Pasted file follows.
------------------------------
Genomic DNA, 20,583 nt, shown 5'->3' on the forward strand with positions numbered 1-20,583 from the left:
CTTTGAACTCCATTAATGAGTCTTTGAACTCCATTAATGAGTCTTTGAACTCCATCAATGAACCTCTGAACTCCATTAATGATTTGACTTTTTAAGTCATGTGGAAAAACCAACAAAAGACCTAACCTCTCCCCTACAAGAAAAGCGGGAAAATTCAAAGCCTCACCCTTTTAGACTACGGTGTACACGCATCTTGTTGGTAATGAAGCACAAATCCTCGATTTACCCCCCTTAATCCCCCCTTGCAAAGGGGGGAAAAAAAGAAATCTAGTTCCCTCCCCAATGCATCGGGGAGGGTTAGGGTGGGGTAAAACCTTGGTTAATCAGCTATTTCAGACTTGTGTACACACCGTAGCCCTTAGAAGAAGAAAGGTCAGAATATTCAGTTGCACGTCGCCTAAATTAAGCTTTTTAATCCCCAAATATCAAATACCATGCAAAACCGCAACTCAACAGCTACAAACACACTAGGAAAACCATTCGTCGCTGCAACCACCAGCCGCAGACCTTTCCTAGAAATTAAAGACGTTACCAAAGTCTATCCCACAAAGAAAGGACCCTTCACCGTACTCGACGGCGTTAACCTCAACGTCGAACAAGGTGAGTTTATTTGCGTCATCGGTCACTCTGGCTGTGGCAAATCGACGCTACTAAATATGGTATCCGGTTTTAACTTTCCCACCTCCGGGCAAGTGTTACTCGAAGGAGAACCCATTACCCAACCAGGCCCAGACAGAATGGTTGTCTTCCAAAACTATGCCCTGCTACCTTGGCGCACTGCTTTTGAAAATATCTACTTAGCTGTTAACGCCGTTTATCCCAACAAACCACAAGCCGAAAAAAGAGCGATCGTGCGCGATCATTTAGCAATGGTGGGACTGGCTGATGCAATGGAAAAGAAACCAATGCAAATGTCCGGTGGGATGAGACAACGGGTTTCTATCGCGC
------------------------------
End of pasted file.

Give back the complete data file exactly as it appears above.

Genomic DNA, 20,583 nt, shown 5'->3' on the forward strand with positions numbered 1-20,583 from the left:
CTTTGAACTCCATTAATGAGTCTTTGAACTCCATTAATGAGTCTTTGAACTCCATCAATGAACCTCTGAACTCCATTAATGATTTGACTTTTTAAGTCATGTGGAAAAACCAACAAAAGACCTAACCTCTCCCCTACAAGAAAAGCGGGAAAATTCAAAGCCTCACCCTTTTAGACTACGGTGTACACGCATCTTGTTGGTAATGAAGCACAAATCCTCGATTTACCCCCCTTAATCCCCCCTTGCAAAGGGGGGAAAAAAAGAAATCTAGTTCCCTCCCCAATGCATCGGGGAGGGTTAGGGTGGGGTAAAACCTTGGTTAATCAGCTATTTCAGACTTGTGTACACACCGTAGCCCTTAGAAGAAGAAAGGTCAGAATATTCAGTTGCACGTCGCCTAAATTAAGCTTTTTAATCCCCAAATATCAAATACCATGCAAAACCGCAACTCAACAGCTACAAACACACTAGGAAAACCATTCGTCGCTGCAACCACCAGCCGCAGACCTTTCCTAGAAATTAAAGACGTTACCAAAGTCTATCCCACAAAGAAAGGACCCTTCACCGTACTCGACGGCGTTAACCTCAACGTCGAACAAGGTGAGTTTATTTGCGTCATCGGTCACTCTGGCTGTGGCAAATCGACGCTACTAAATATGGTATCCGGTTTTAACTTTCCCACCTCCGGGCAAGTGTTACTCGAAGGAGAACCCATTACCCAACCAGGCCCAGACAGAATGGTTGTCTTCCAAAACTATGCCCTGCTACCTTGGCGCACTGCTTTTGAAAATATCTACTTAGCTGTTAACGCCGTTTATCCCAACAAACCACAAGCCGAAAAAAGAGCGATCGTGCGCGATCATTTAGCAATGGTGGGACTGGCTGATGCAATGGAAAAGAAACCAATGCAAATGTCCGGTGGGATGAGACAACGGGTTTCTATCGCGC